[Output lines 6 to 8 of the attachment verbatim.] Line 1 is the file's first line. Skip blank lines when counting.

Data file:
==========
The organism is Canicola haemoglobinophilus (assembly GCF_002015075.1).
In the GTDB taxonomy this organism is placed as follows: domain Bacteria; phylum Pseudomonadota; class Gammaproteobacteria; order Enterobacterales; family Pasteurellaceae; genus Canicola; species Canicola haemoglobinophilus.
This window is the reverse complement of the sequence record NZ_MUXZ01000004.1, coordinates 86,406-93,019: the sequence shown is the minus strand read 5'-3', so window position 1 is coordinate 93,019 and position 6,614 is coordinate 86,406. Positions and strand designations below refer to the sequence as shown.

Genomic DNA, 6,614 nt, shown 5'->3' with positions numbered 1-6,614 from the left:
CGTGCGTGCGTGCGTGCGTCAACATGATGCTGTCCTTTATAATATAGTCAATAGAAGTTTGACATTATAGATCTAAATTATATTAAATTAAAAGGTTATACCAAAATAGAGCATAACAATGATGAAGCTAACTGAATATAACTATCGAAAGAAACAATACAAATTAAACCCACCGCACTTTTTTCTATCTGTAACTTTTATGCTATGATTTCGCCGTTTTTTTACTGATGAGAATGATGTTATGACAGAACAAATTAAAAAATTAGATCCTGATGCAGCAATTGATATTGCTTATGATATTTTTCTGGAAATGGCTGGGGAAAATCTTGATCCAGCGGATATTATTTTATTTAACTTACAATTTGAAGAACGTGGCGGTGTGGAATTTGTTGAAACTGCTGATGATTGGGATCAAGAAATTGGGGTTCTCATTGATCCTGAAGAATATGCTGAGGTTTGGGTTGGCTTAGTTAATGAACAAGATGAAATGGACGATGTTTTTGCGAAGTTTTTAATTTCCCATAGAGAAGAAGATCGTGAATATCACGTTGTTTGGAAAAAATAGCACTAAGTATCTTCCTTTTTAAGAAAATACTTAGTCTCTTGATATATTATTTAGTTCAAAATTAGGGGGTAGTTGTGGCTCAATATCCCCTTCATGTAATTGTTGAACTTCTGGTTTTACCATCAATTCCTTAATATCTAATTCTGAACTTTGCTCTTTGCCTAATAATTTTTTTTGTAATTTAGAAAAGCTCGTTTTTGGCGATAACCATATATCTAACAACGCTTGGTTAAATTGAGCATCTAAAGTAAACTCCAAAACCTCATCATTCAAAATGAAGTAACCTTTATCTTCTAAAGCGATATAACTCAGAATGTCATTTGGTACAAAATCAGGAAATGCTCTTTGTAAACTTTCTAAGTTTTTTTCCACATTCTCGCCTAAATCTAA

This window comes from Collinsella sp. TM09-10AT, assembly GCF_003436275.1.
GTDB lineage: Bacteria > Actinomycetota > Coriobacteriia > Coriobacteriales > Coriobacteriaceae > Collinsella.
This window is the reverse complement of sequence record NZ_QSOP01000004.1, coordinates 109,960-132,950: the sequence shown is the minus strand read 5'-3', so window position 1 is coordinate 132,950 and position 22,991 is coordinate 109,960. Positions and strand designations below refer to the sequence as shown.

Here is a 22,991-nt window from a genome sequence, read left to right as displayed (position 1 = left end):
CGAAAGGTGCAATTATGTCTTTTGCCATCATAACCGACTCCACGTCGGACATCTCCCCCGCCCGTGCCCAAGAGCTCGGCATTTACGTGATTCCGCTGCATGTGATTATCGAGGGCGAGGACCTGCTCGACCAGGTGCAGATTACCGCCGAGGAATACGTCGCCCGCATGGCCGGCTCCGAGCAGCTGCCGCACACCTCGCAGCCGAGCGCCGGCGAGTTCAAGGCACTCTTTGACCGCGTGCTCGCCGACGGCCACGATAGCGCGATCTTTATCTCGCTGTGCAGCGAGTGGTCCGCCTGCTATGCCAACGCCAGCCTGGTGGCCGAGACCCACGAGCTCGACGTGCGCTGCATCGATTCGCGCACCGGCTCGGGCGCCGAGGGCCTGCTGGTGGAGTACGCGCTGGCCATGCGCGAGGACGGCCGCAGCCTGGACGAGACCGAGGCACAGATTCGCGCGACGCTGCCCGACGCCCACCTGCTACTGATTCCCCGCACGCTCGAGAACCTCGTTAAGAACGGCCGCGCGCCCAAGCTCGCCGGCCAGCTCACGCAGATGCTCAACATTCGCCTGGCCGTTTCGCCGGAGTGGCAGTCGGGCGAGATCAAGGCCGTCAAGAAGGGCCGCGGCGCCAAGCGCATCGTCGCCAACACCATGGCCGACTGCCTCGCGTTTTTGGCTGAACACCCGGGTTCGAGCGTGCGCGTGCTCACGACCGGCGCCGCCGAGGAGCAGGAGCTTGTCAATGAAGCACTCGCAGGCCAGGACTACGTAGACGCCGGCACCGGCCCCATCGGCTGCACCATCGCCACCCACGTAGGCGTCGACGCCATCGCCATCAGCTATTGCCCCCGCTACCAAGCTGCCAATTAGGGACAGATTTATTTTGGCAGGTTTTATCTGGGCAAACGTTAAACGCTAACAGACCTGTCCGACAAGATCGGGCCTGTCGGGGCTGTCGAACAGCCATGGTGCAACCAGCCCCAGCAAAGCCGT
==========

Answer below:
This window comes from Collinsella sp. TM09-10AT, assembly GCF_003436275.1.
GTDB lineage: Bacteria > Actinomycetota > Coriobacteriia > Coriobacteriales > Coriobacteriaceae > Collinsella.
This window is the reverse complement of sequence record NZ_QSOP01000004.1, coordinates 109,960-132,950: the sequence shown is the minus strand read 5'-3', so window position 1 is coordinate 132,950 and position 22,991 is coordinate 109,960. Positions and strand designations below refer to the sequence as shown.